A SCIENTIST’S CASE FOR THE AFTERLIFE
Near-death experiences, or NDEs, are controversial. Thousands of people have had them, but many in the scientific community have argued that they are impossible. Dr. Eben Alexander was one of those people.
A highly trained neurosurgeon who had operated on thousands of brains in the course of his career, Alexander knew that what people of faith call the “soul” is really a product of brain chemistry. NDEs, he would have been the first to explain, might feel real to the people having them, but in truth they are simply fantasies produced by brains under extreme stress.
Then came the day when Dr. Alexander’s own brain was attacked by an extremely rare illness. The part of the brain that controls thought and emotion—and in essence makes us human— shut down completely. For seven days Alexander lay in a hospital bed in a deep coma. Then, as his doctors weighed the possibility of stopping treatment, Alexander’s eyes popped open. He had come back.
Alexander’s recovery is by all accounts a medical miracle. But the real miracle of his story lies elsewhere. While his body lay in coma, Alexander journeyed beyond this world and encountered an angelic being who guided him into the deepest realms of super-physical existence. There he met, and spoke with, the Divine source of the universe itself.
This story sounds like the wild and wonderful imaginings of a skilled fantasy writer. But it is not fantasy. Before Alexander underwent his journey, he could not reconcile his knowledge of neuroscience with any belief in heaven, God, or the soul. That difficulty with belief created an empty space that no professional triumph could erase. Today he is a doctor who believes that true health can be achieved only when we realize that God and the soul are real and that death is not the end of personal existence but only a transition.
This story would be remarkable no matter who it happened to. That it happened to Dr. Alexander makes it revolutionary. No scientist or person of faith will be able to ignore it. Reading it will change your life.
Showing 1-1 of the 1 most recent reviews
1 . disappointing to Christian reader
Posted December 04, 2012 by Dennis Garvin , Roanoke, VirginiaI admire the premise, the writing style, and the obvious credentials of the author. I, too, am a physician and I feel Dr Alexander has simplified a complex medical issue without depleting it. I also enjoyed the clear conclusion that the human spirit is not a compilation of neural synapses firing in a unique pattern. A person's spirit is guiding or using the brain, and it is that activity that we are measuring with EEGs and PET scans. All most enjoyable.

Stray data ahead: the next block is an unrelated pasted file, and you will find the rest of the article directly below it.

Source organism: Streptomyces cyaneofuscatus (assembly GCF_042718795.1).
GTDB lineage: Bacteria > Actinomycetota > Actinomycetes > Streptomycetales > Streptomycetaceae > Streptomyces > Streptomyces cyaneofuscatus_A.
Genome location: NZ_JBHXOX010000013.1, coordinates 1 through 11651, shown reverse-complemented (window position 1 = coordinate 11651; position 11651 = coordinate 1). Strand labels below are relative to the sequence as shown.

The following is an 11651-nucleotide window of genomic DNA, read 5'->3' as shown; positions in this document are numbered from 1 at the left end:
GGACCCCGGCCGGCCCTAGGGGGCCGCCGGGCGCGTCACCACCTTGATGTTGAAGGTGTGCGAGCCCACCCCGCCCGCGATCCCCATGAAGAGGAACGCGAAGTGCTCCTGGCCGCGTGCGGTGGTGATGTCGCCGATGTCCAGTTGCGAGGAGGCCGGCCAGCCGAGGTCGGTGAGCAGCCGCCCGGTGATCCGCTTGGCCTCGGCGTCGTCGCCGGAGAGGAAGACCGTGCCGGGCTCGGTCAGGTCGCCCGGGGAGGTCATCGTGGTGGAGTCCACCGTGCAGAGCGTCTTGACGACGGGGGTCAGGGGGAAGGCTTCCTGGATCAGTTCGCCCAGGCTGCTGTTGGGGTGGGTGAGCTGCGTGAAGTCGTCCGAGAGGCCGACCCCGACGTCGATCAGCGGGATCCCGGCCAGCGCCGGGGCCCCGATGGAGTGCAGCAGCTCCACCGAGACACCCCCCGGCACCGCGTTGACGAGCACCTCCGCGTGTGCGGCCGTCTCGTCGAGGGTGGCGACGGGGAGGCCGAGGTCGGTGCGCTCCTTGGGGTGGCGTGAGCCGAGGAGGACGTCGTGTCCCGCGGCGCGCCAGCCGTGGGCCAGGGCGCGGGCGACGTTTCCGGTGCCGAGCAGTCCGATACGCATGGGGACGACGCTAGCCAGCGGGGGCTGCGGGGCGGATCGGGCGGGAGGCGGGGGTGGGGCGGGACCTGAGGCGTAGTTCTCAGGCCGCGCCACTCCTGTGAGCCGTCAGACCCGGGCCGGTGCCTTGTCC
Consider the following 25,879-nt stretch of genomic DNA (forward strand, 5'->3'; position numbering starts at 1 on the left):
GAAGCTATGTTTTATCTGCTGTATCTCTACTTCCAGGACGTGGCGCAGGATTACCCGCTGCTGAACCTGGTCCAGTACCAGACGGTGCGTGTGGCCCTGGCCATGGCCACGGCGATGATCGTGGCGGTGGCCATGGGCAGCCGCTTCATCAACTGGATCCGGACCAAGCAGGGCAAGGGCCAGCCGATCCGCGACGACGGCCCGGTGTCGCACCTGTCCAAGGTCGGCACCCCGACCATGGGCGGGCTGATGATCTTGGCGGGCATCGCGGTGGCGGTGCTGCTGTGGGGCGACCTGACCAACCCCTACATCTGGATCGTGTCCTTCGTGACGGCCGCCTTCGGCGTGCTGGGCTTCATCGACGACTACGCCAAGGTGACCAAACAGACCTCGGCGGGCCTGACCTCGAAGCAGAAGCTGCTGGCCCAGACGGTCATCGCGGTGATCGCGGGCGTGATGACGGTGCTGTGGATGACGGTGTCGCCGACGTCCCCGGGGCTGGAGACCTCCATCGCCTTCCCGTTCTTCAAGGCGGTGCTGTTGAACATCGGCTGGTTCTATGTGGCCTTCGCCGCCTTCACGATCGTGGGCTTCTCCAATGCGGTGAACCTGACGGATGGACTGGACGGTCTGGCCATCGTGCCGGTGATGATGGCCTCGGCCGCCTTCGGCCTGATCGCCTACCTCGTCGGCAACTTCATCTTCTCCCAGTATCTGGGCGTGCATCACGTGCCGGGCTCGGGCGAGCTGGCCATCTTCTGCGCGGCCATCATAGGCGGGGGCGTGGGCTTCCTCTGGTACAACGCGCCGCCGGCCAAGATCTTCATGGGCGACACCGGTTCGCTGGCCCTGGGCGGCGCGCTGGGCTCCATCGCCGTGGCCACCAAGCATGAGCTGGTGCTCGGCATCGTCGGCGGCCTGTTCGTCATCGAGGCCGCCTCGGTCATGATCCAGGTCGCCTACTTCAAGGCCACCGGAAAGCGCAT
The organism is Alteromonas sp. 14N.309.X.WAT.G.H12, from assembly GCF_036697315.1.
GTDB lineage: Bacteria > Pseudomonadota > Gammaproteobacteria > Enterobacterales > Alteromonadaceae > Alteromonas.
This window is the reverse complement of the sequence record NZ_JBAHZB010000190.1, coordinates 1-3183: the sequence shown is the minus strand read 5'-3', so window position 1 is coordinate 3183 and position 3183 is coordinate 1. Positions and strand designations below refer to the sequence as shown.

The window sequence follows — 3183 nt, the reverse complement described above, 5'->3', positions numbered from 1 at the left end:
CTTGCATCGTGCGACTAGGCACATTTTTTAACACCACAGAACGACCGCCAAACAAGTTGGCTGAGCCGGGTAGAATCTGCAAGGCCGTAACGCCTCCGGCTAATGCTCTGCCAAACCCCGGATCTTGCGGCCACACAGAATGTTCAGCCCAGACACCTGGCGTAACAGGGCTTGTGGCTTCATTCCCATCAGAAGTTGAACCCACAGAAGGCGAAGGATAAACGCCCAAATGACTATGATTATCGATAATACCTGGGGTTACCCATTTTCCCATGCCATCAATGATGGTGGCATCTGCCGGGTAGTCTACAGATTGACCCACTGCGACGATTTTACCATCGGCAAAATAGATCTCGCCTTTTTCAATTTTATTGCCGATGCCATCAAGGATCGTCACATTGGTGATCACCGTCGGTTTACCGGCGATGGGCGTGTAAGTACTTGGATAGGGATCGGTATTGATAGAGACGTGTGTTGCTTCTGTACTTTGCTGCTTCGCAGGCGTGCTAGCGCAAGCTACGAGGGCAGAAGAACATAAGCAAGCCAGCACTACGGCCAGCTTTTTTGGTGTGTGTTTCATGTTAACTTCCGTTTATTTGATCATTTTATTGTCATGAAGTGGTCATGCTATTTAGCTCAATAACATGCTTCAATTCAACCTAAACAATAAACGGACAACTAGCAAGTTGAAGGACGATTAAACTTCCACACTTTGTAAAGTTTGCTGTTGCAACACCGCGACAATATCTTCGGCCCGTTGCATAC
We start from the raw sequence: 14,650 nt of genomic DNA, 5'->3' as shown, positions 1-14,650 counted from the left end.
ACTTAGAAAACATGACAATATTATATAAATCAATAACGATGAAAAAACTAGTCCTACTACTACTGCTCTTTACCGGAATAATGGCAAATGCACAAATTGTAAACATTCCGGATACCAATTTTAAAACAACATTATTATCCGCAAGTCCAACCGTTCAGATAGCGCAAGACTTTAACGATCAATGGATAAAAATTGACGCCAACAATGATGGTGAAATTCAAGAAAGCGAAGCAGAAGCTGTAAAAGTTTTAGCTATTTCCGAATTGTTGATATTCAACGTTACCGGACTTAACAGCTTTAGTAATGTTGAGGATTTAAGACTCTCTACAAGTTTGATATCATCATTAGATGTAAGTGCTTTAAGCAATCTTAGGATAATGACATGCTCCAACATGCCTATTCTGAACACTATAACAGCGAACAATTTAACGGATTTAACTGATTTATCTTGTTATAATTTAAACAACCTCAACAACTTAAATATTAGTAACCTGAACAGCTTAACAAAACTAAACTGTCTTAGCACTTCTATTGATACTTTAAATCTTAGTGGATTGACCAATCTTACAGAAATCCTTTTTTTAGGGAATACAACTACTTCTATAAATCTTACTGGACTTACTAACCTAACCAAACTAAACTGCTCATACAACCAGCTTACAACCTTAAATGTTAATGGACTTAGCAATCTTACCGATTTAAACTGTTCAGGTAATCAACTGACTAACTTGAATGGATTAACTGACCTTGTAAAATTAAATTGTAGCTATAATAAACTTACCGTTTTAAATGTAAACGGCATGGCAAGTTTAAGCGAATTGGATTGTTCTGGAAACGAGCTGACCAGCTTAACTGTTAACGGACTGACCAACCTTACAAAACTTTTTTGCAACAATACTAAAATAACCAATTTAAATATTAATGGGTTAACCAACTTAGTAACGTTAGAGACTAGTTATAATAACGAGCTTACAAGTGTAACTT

However, as a committed Christian, I was disappointed. There was no mention of Jesus Christ. The words spoken by his heavenly companion, that you 'can't do anything wrong' tends to cozy up to a New World concept of heaven where there is no need of God's grace, the atoning blood of Christ, or an acceptable pattern of right behavior. I suspect Dr Alexander's heaven is one where people go who think they are good according to their own standard of goodness, instead of according to the unambiguous standard of scripture. I also think the designation of the heavenly authority as a being with an asexual name (one which we were once advised to murmur when we were contemplating our navels back in the old transcendental meditation days) completes the New Age construct of Dr. Alexander's heaven.
In fact, it is the author's credentials and writing expertise that cause me the most concern. One could almost be persuaded that the heaven of Dr Alexander is more inviting and less demanding of preceding grace than the Heaven of the Bible. For a Christian to modify his concepts to accept the amorphous, no-fault heaven of this book would be to place the entire fabric of his biblical faith at hazard.
I could go to a toxic waste dump and put a sign over it saying 'Heaven is right here' and the dump becomes heaven by designation. My sign does not make it true. While I cannot state that Dr. Alexander's heaven does not exist, I can confidently state that it is not the Heaven of scripture.
Simon & Schuster
October 22, 2012
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